Senate Finance Committee Chairman Robert J. Dole (R-Kan.) escalated his attack on Interior Secretary James G. Watt yesterday, calling him a liability to the Republican Party's majority in the Senate and saying, "If I'd been president, he Watt would be gone."
The unusually strong statement from Dole, a likely contender for the presidency in 1984 if President Reagan does not seek reelection, came as the White House disclosed that there is no immediate plan to force Watt out, despite increasing calls from Republicans and Democrats for his ouster.
Asked yesterday at a White House ceremony, "What about Watt?" Reagan answered tersely: "I've accepted his apology."
Watt has said he will resign if Reagan asks him to do so, but an informed administration source said the president is leaving the matter up to Watt.
In an interview yesterday with the New York Post, Reagan described as "unfortunate" and "a mistake" Watt's reference last week to an advisory panel as "a black . . . a woman, two Jews and a cripple."
"I think in all fairness we have to recognize that, yes, it was a very improper thing to say," Reagan told the Post.
Dole made his comments about Watt at a packed news conference kicking off a public awareness campaign on behalf of disabled Americans. Dole, whose right arm was paralyzed in a World War II injury, and renowned violinist Itzhak Perlman, a polio victim, said they were "offended" and "appalled" by Watt's remark.
"There are other Republicans in this country who deserve to be protected," said Dole. "We Republicans want to retain the Senate majority in the 1984 elections and I think it's rather important we not keep erecting barriers . . . . We just can't stand, every two or three months, Mr. Watt making some comment to offend another 20 or 30 or 40 million people."
Dole said that "modern folks" stopped using the term "crippled" about 25 or 30 years ago, adding he finds it "kind of scary" that Watt invoked it. Watt has apologized to Reagan and to the five members of a commission appointed to investigate his coal-leasing program. His apology referred to the "morally offensive" statement.
"If someone is capable of doing that using the term cripple ," Perlman said, "he's probably capable of calling a black man a nigger and a Jew a kike . . . . I feel the verbiage of the man is like a window on his soul . . . . Off-the-cuff remarks are a real indication of what a person thinks, and that is what I question."
The blast from Dole came as officials throughout the imposing Interior headquarters said they were instructed by Watt's public affairs chief and longtime friend, Doug Baldwin, to refuse to answer reporters' questions, "no matter how tangential," on the subject of the secretary, and to refer such queries to him.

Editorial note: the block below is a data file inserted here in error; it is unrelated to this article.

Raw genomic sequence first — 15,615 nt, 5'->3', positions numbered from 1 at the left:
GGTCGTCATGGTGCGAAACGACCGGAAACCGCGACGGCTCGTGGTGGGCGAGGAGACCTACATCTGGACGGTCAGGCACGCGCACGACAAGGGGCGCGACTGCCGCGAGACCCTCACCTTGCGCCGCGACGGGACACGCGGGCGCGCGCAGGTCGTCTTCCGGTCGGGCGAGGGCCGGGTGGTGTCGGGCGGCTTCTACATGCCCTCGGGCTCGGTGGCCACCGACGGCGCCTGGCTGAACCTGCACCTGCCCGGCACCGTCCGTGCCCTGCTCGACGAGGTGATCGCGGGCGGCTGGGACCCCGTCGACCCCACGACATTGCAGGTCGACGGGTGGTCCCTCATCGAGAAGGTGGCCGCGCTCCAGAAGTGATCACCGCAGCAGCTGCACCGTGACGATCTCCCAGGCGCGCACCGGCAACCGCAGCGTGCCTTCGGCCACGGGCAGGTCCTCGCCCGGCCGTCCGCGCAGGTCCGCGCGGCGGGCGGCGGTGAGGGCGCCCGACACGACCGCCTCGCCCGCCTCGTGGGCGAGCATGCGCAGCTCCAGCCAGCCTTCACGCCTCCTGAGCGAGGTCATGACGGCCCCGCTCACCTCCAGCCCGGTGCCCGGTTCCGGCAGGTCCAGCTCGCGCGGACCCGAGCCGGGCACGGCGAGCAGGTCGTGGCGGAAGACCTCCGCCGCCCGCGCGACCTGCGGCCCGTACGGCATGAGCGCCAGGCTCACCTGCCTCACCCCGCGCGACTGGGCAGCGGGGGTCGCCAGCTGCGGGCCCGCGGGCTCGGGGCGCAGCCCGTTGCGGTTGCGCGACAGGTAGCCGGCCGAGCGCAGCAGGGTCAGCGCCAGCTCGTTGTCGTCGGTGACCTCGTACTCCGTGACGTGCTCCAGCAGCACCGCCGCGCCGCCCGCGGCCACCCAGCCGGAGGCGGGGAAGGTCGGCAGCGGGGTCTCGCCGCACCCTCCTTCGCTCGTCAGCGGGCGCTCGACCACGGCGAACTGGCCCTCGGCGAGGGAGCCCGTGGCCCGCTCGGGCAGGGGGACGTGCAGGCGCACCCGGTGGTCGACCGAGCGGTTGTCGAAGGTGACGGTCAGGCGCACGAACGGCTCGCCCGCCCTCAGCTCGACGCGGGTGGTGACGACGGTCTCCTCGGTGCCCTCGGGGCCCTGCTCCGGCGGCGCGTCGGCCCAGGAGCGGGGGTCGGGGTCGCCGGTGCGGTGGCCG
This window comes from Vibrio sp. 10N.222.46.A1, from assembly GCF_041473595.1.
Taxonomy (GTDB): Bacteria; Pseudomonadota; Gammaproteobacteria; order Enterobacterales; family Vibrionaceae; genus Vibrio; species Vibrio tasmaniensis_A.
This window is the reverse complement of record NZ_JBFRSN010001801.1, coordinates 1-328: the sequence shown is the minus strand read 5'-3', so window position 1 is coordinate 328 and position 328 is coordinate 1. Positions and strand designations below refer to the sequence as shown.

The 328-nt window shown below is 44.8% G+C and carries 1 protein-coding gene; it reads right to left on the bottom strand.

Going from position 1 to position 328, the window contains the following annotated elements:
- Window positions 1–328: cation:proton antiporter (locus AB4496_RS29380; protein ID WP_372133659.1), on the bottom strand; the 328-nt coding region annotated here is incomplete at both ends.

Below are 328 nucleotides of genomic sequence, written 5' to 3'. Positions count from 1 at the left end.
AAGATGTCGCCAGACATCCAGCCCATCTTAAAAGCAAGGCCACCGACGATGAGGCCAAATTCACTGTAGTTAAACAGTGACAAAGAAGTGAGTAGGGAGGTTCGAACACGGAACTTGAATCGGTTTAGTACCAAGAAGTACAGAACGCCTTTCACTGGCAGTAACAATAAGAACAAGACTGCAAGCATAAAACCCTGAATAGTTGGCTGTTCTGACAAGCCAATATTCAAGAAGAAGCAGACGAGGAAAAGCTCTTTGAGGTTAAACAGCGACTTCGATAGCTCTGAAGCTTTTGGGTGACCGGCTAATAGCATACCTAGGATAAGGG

"We are not making any news today," Baldwin said. "The secretary came in and he is on his normal schedule." Watt conducted a regular Monday morning meeting with top aides and "moved paper" the rest of the day, Baldwin said. One aide who conferred with Watt said he is determined to stay on the job through 1984 because "he's a survivor." Another official said Watt spent part of the day planning an offshore oil sale, scheduled for November off the coast of California.
Five days have now passed since Watt made the remark about the five people investigating his coal leasing program, and in that time, 11 GOP senators have called for his resignation. Senate leaders including Dole, Majority Leader Howard H. Baker Jr. (R-Tenn.) and Senate Budget Committee Chairman Pete V. Domenici (R-N.M.) have called Watt a serious liability, but have stopped short of calling for his resignation, saying the matter should be left Reagan.
Senate Minority Leader Robert C. Byrd (D-W.Va.) has introduced a resolution calling on Reagan to ask for Watt's resignation, a measure expected to pass in light of the 11 GOP senators calling for Watt's ouster. However, Dole said he doubts the resolution will come to a vote. Consideration of the Byrd proposal, originally set for Wednesday, was postponed until next week because of the Senate's preoccupation with the war in Lebanon. Assistant Senate Majority Leader Ted Stevens (R-Alaska) has vowed to block a vote on the "sense of the Senate" resolution, which would have no binding effect on Reagan.
Watt's remark apparently enhanced the news value of several otherwise obscure events in Washington yesterday. Television cameras and reporters packed into a meeting of the coal leasing commission that Watt made famous last week. The panel's last session drew only scant media attention. Environmentalists from the Sierra Club and the National Wildlife Federation denounced the coal-leasing program as a "giveaway," and David Masselli of the Western Organization of Resource Councils called it "sleazy" as the cameras rolled.
At the news conference kicking off the public awareness campaign for the disabled, which is to include a benefit concert by Perlman at the Kennedy Center on Saturday, Dole observed: "This is a matter of great significance to 36 million Americans who are disabled , and if in fact it takes some strange remark like his to really get the American people to focus on the handicapped, maybe by some convoluted logic, he Watt may have done a service."
A benefit concert to be given by Itzhak Perlman will be held on Oct. 1, 1984. The date was incorrect in an article yesterday.